1862: Cotopaxi Erupts


Frederic Edwin Church: Cotopaxi (1862)

Cotopaxi is one of the world’s highest volcanoes, located in the Andes Mountains about thirty miles south of Quito. It has erupted more then 50 times since 1738, the resulting lahars (mudflows) forming numerous valleys around it.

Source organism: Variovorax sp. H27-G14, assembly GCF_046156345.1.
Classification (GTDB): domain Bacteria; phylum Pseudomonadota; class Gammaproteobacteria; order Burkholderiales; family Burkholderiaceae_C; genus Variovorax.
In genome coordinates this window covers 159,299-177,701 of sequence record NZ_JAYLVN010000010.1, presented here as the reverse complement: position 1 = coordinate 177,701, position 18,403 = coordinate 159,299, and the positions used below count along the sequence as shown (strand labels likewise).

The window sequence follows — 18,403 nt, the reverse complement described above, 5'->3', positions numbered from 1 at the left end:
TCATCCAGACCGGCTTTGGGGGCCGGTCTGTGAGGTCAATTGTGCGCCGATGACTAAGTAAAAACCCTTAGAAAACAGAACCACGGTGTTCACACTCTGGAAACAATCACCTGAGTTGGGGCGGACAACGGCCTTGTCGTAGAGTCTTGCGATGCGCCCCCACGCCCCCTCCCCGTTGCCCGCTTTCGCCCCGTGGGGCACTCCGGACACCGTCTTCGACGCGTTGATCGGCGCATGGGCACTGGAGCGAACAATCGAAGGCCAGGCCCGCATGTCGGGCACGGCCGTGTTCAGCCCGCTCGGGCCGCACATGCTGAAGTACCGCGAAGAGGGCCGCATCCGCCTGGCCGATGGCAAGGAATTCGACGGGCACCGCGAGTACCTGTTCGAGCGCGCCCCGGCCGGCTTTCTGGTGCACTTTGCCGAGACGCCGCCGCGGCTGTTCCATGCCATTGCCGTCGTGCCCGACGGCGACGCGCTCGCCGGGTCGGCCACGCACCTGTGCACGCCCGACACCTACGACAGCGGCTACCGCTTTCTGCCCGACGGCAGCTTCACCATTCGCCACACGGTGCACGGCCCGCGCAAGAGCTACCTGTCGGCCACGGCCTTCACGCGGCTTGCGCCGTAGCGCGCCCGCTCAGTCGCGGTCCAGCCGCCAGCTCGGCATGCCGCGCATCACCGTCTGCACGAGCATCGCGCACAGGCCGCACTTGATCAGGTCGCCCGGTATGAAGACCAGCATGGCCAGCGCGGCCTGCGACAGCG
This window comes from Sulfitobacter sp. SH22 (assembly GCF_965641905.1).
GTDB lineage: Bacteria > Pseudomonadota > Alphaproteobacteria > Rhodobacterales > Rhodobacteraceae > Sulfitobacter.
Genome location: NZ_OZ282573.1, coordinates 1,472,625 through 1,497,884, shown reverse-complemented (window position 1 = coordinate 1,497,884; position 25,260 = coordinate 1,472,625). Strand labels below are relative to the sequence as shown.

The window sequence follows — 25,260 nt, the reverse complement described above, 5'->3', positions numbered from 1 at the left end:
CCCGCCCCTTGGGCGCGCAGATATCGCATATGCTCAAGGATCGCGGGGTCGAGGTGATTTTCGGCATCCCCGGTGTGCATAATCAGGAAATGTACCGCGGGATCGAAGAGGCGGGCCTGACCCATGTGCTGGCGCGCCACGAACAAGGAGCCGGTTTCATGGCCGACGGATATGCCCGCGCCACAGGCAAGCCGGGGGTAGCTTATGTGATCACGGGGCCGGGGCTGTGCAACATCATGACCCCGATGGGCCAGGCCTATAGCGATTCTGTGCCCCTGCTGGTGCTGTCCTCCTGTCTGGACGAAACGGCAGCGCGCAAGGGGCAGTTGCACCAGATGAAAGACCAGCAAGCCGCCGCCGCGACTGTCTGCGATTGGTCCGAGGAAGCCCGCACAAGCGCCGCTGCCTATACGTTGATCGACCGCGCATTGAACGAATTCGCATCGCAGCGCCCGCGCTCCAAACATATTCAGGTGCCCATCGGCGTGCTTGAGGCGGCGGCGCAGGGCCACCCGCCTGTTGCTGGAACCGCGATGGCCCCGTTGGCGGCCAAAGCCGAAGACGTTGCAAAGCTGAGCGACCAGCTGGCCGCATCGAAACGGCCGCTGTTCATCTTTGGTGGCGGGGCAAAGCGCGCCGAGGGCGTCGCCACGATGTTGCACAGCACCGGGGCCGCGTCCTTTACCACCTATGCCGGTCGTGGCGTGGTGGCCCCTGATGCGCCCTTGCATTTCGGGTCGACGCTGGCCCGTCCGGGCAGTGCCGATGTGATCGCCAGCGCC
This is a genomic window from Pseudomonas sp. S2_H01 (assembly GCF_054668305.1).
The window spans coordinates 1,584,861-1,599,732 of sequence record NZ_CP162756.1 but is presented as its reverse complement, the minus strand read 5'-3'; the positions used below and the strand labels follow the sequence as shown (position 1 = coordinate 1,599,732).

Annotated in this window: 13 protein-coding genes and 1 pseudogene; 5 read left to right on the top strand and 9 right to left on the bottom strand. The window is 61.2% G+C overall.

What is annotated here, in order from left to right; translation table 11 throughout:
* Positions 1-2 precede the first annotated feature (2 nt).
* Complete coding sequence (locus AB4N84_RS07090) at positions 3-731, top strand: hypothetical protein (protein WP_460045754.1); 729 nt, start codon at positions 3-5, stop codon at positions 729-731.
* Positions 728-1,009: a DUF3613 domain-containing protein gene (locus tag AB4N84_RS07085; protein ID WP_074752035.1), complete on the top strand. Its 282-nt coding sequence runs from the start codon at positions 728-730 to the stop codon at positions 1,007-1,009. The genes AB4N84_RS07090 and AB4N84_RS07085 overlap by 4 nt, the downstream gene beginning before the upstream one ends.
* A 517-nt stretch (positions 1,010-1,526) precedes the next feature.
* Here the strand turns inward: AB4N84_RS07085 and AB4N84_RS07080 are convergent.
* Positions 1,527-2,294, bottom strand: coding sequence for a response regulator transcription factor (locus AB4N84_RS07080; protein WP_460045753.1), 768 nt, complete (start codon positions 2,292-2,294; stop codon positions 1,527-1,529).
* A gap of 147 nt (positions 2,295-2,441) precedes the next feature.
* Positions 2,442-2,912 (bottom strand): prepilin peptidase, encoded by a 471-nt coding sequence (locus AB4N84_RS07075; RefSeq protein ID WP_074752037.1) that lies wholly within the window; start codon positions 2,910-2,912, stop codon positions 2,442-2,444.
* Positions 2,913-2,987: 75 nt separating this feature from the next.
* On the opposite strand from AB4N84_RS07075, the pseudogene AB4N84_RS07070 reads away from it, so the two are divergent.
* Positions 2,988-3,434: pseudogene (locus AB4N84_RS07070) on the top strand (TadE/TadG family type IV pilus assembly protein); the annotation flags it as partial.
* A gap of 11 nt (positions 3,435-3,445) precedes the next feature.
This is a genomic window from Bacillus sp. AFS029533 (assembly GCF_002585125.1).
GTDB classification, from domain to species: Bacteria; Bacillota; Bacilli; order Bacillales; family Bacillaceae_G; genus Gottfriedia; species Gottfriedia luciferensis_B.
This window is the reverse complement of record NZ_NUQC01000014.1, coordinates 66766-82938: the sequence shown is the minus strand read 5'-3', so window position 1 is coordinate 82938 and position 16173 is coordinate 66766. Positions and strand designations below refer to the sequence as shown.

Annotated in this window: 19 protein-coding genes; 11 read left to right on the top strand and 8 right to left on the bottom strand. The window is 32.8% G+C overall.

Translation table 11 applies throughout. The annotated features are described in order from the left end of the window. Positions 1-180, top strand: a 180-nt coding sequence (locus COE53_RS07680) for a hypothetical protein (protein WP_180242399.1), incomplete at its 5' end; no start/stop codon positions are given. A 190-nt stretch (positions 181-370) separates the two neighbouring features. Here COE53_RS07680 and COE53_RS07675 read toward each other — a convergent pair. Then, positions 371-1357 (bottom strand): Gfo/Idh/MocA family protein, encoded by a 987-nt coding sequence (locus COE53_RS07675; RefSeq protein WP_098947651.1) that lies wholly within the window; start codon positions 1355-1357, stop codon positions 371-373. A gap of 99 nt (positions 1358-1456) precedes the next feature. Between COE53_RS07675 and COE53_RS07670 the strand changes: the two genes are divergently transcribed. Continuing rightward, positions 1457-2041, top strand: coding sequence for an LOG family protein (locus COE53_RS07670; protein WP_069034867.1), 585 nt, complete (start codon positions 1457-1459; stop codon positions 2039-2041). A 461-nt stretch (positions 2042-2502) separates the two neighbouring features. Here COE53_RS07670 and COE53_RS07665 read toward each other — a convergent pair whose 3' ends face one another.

Smithsonian Curator Eleanor Harvey connects the explosive imagery in Church’s painting to the turbulence of the American Civil War: “By 1862 the nation was locked in a bloody Civil War with no end in sight. Journalists, preachers, poets, and soldiers wrote about extreme weather and violent natural events to describe a world that was coming apart at the seams. Volcanoes had become a popular metaphor to symbolize the war’s destructive force. During 1862 Frederic Church worked on his monumental image of Cotopaxi. In this painting the cinder cone of the erupting volcano dominates a panoramic sweep of the Andean plateau. The smoke and ash rolling from the caldera drift down the side of the mountain, nearly obliterating the surrounding landscape.” (source)

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